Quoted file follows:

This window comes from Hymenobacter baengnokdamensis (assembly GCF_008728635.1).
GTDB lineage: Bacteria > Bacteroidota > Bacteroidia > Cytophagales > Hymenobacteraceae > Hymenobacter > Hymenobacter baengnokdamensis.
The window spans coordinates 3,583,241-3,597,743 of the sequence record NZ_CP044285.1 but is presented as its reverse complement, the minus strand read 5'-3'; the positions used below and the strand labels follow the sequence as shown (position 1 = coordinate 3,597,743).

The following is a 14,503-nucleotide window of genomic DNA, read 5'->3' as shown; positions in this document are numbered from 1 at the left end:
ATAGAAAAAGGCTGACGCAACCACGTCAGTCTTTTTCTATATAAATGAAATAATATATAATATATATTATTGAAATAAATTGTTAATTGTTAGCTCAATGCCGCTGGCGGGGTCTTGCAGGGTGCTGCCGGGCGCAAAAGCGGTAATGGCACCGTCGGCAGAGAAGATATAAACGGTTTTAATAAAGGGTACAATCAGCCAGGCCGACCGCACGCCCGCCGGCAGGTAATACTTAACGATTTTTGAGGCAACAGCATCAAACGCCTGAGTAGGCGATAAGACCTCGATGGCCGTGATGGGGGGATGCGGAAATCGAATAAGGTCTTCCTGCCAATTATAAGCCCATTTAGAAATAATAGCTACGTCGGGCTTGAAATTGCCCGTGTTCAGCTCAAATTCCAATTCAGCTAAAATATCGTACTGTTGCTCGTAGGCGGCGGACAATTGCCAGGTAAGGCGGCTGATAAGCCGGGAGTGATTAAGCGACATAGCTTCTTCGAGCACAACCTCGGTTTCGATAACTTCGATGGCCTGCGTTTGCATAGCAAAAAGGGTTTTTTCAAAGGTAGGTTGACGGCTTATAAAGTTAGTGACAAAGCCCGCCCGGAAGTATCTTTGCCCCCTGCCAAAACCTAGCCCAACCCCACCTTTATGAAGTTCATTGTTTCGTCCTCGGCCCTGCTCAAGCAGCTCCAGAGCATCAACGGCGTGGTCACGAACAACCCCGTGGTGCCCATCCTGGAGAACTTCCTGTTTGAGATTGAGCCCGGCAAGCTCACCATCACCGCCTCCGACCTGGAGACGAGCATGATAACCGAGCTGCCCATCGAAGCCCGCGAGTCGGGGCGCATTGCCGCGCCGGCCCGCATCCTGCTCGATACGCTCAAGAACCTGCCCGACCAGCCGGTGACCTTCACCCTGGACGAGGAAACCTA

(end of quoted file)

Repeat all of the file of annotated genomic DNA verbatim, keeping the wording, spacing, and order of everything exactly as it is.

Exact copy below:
This window comes from Hymenobacter baengnokdamensis (assembly GCF_008728635.1).
GTDB lineage: Bacteria > Bacteroidota > Bacteroidia > Cytophagales > Hymenobacteraceae > Hymenobacter > Hymenobacter baengnokdamensis.
The window spans coordinates 3,583,241-3,597,743 of the sequence record NZ_CP044285.1 but is presented as its reverse complement, the minus strand read 5'-3'; the positions used below and the strand labels follow the sequence as shown (position 1 = coordinate 3,597,743).

The following is a 14,503-nucleotide window of genomic DNA, read 5'->3' as shown; positions in this document are numbered from 1 at the left end:
ATAGAAAAAGGCTGACGCAACCACGTCAGTCTTTTTCTATATAAATGAAATAATATATAATATATATTATTGAAATAAATTGTTAATTGTTAGCTCAATGCCGCTGGCGGGGTCTTGCAGGGTGCTGCCGGGCGCAAAAGCGGTAATGGCACCGTCGGCAGAGAAGATATAAACGGTTTTAATAAAGGGTACAATCAGCCAGGCCGACCGCACGCCCGCCGGCAGGTAATACTTAACGATTTTTGAGGCAACAGCATCAAACGCCTGAGTAGGCGATAAGACCTCGATGGCCGTGATGGGGGGATGCGGAAATCGAATAAGGTCTTCCTGCCAATTATAAGCCCATTTAGAAATAATAGCTACGTCGGGCTTGAAATTGCCCGTGTTCAGCTCAAATTCCAATTCAGCTAAAATATCGTACTGTTGCTCGTAGGCGGCGGACAATTGCCAGGTAAGGCGGCTGATAAGCCGGGAGTGATTAAGCGACATAGCTTCTTCGAGCACAACCTCGGTTTCGATAACTTCGATGGCCTGCGTTTGCATAGCAAAAAGGGTTTTTTCAAAGGTAGGTTGACGGCTTATAAAGTTAGTGACAAAGCCCGCCCGGAAGTATCTTTGCCCCCTGCCAAAACCTAGCCCAACCCCACCTTTATGAAGTTCATTGTTTCGTCCTCGGCCCTGCTCAAGCAGCTCCAGAGCATCAACGGCGTGGTCACGAACAACCCCGTGGTGCCCATCCTGGAGAACTTCCTGTTTGAGATTGAGCCCGGCAAGCTCACCATCACCGCCTCCGACCTGGAGACGAGCATGATAACCGAGCTGCCCATCGAAGCCCGCGAGTCGGGGCGCATTGCCGCGCCGGCCCGCATCCTGCTCGATACGCTCAAGAACCTGCCCGACCAGCCGGTGACCTTCACCCTGGACGAGGAAACCTA